When bad things inexplicably happen, such as the loss of a job, a serious illness or a failed relationship, it’s human nature to blame ourselves. When something bad happens to someone who has harmed others, we call it karma.
But contrary to our Western notions, karma is not about personal payback for the good or bad we have done in our lives, according to Nancy Deville, author of the new novel Karma.
“Conventional wisdom tells us that karma is cause and effect,” she says. “Something you’ve done has caused all of your problems. You do something bad and something bad happens to you. But that’s not the true meaning of karma. And this is a very healing revelation.
Karma is what each one of us adds to the world based on how we respond to the experiences we are dealt in life, says Nancy, a student of Buddhist and Hindu traditions.
Nancy offers the following four tips for how practicing good Karma can help people live happier, healthier lives and make the world a better place:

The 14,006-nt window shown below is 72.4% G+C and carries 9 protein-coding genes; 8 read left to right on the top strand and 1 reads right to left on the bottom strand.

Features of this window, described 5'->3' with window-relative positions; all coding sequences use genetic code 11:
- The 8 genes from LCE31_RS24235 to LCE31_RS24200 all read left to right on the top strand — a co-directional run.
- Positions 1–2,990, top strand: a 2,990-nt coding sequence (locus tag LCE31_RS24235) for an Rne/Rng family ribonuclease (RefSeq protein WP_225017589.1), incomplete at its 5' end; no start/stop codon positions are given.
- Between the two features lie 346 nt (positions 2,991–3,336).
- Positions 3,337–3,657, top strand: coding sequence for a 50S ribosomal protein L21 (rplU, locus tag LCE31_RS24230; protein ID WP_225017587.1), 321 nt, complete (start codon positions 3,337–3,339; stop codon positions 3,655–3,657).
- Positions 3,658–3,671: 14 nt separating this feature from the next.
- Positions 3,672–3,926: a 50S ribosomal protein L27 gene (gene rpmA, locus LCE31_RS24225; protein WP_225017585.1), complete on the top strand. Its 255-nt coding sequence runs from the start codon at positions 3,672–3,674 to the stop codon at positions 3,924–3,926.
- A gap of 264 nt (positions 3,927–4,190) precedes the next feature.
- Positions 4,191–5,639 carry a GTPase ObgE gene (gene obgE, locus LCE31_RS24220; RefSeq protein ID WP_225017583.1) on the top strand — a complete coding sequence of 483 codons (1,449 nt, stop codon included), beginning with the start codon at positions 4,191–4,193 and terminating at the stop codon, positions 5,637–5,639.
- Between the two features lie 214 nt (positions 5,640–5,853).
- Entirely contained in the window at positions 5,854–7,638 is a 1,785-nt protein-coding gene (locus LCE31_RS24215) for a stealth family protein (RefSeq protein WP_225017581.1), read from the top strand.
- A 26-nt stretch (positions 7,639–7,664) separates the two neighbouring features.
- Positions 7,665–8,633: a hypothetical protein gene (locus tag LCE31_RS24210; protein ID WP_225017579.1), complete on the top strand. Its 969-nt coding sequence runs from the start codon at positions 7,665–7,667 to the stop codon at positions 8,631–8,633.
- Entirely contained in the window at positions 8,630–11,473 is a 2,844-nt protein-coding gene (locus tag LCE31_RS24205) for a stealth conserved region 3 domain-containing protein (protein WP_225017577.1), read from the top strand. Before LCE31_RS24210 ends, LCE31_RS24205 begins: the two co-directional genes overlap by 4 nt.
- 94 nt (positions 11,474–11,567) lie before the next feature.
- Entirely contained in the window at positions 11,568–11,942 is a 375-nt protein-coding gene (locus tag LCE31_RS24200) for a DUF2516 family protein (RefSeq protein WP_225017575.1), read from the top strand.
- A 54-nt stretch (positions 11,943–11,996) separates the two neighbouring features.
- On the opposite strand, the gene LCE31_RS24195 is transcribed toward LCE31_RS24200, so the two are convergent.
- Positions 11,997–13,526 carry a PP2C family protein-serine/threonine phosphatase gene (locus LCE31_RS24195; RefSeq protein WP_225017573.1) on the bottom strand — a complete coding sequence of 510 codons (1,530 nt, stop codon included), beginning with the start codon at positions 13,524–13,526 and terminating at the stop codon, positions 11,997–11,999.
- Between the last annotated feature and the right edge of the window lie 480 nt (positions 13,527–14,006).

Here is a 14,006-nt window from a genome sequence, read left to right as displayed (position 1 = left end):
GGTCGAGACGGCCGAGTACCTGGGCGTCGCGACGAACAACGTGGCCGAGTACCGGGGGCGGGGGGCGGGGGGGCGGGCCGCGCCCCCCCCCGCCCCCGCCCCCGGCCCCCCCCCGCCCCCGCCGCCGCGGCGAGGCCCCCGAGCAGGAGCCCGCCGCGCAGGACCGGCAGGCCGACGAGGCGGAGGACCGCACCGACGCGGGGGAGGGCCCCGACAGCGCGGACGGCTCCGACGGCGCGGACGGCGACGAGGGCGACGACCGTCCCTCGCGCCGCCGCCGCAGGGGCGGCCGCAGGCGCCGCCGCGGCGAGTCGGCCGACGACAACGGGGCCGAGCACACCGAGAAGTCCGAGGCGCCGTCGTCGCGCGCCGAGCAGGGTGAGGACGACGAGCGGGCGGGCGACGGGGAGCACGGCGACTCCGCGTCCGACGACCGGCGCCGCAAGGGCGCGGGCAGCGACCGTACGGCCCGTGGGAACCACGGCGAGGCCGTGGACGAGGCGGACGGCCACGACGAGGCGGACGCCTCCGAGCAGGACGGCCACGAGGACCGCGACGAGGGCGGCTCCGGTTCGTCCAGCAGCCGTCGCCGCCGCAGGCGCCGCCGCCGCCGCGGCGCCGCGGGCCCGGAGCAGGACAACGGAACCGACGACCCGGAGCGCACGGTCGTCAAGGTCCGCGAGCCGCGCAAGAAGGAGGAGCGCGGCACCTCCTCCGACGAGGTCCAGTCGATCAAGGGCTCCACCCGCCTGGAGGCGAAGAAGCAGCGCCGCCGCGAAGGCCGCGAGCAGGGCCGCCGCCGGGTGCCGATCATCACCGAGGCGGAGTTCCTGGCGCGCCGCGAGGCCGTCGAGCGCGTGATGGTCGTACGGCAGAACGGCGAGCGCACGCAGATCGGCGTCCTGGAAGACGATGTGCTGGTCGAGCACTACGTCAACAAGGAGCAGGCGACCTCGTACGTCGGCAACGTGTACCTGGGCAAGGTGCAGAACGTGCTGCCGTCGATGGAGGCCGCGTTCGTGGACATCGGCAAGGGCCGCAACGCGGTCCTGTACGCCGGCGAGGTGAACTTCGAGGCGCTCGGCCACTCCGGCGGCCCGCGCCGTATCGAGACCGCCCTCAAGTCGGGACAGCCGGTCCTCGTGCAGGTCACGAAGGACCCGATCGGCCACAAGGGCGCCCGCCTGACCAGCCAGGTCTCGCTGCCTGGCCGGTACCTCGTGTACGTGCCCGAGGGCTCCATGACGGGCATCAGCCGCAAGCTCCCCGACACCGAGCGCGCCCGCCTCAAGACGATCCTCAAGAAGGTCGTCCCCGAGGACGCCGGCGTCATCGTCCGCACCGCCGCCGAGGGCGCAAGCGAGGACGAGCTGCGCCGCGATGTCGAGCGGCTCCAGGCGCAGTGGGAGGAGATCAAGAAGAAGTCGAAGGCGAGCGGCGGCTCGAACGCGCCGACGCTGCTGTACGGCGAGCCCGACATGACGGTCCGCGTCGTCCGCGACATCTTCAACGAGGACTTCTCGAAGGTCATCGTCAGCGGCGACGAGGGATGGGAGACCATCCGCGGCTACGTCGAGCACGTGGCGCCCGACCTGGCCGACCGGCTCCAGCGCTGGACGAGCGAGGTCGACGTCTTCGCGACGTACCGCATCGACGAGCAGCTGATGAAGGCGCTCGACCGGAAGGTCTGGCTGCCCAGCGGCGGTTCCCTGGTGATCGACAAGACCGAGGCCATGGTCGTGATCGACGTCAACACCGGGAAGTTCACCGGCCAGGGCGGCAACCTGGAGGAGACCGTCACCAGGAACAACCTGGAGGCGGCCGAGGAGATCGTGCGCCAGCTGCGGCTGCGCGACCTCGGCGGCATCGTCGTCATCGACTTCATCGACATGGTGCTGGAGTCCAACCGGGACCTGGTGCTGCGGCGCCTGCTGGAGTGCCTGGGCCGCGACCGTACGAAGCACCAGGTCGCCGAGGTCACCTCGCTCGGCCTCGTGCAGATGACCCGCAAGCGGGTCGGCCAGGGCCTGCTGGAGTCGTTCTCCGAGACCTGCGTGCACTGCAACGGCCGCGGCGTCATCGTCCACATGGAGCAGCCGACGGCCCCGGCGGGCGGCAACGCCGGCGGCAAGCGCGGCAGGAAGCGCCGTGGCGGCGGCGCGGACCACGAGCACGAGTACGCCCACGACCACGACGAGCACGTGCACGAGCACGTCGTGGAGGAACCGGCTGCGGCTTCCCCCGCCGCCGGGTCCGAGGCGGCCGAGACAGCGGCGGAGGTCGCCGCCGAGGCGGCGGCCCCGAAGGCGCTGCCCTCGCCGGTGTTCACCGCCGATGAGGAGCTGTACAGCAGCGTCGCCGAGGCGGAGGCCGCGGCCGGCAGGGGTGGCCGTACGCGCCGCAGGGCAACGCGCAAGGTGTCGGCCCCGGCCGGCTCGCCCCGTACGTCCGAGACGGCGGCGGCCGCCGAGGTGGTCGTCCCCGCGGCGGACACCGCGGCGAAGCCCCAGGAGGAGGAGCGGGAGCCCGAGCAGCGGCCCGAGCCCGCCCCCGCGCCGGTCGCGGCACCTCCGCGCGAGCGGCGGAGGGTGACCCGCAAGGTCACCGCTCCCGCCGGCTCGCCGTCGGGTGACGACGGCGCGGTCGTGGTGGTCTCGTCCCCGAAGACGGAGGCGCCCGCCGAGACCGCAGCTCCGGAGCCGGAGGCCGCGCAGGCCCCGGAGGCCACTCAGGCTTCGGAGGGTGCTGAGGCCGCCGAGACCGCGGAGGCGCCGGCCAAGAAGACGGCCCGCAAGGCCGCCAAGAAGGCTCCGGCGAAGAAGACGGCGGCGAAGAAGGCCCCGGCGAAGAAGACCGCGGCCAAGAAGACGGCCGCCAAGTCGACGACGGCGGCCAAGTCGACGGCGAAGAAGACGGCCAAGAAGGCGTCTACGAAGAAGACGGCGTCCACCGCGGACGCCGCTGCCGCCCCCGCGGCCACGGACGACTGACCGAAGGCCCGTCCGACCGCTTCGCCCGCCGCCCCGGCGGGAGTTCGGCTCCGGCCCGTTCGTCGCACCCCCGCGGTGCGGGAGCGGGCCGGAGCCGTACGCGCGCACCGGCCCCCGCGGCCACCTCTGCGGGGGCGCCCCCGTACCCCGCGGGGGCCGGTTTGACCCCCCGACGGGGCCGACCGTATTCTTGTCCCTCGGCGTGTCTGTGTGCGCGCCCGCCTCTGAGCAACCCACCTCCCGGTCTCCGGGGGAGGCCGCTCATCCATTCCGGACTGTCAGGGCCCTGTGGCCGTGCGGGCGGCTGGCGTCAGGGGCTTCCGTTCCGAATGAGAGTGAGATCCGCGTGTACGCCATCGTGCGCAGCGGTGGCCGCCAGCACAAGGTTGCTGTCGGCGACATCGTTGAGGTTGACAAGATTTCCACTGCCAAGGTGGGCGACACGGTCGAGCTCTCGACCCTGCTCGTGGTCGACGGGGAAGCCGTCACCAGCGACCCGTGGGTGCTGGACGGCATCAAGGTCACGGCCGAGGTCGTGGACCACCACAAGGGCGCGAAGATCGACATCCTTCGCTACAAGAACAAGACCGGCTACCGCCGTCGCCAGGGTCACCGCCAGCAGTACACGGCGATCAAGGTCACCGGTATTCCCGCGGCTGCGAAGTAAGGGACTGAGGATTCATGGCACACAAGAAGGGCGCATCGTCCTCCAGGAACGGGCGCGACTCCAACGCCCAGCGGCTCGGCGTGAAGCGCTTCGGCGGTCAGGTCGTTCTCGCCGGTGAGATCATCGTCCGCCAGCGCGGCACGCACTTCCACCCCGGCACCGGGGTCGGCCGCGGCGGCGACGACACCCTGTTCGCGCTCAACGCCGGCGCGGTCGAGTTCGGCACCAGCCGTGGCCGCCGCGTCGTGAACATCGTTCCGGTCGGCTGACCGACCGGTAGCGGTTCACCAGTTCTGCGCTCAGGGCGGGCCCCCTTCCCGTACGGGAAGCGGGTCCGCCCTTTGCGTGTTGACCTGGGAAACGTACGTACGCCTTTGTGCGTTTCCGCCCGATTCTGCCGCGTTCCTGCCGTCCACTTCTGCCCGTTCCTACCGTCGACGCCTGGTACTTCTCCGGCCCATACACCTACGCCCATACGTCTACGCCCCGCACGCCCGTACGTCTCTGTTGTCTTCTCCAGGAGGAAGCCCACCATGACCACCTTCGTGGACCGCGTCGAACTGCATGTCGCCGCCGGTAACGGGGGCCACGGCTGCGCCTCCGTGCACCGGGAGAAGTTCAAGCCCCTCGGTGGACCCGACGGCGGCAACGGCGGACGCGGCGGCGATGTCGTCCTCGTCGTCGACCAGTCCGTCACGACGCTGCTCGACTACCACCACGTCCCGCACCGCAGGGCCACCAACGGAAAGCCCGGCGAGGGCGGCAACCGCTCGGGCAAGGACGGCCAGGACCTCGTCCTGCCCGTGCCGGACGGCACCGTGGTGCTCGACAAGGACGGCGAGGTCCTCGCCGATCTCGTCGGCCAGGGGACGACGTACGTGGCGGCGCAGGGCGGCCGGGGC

· Choose to react in a positive way in the face of negativity, hardship, and adversity.
· Share sympathetic joy with those who are experiencing good fortune.
· Offer compassionate phrases to those who are more unfortunate than you (May you be safe. May you be happy. May you be healthy. May you be peaceful.).
· Offer compassionate phrases to yourself when you are in pain (May I be safe. May I be happy. May I be healthy. May I be peaceful.).
When Bad Things Happen, It’s Not Your Karma — Nancy explains how practicing self-compassion makes us more compassionate with others and enables us to live with joy.
To learn more about Nancy and her work, please visit her online at www.nancydeville.com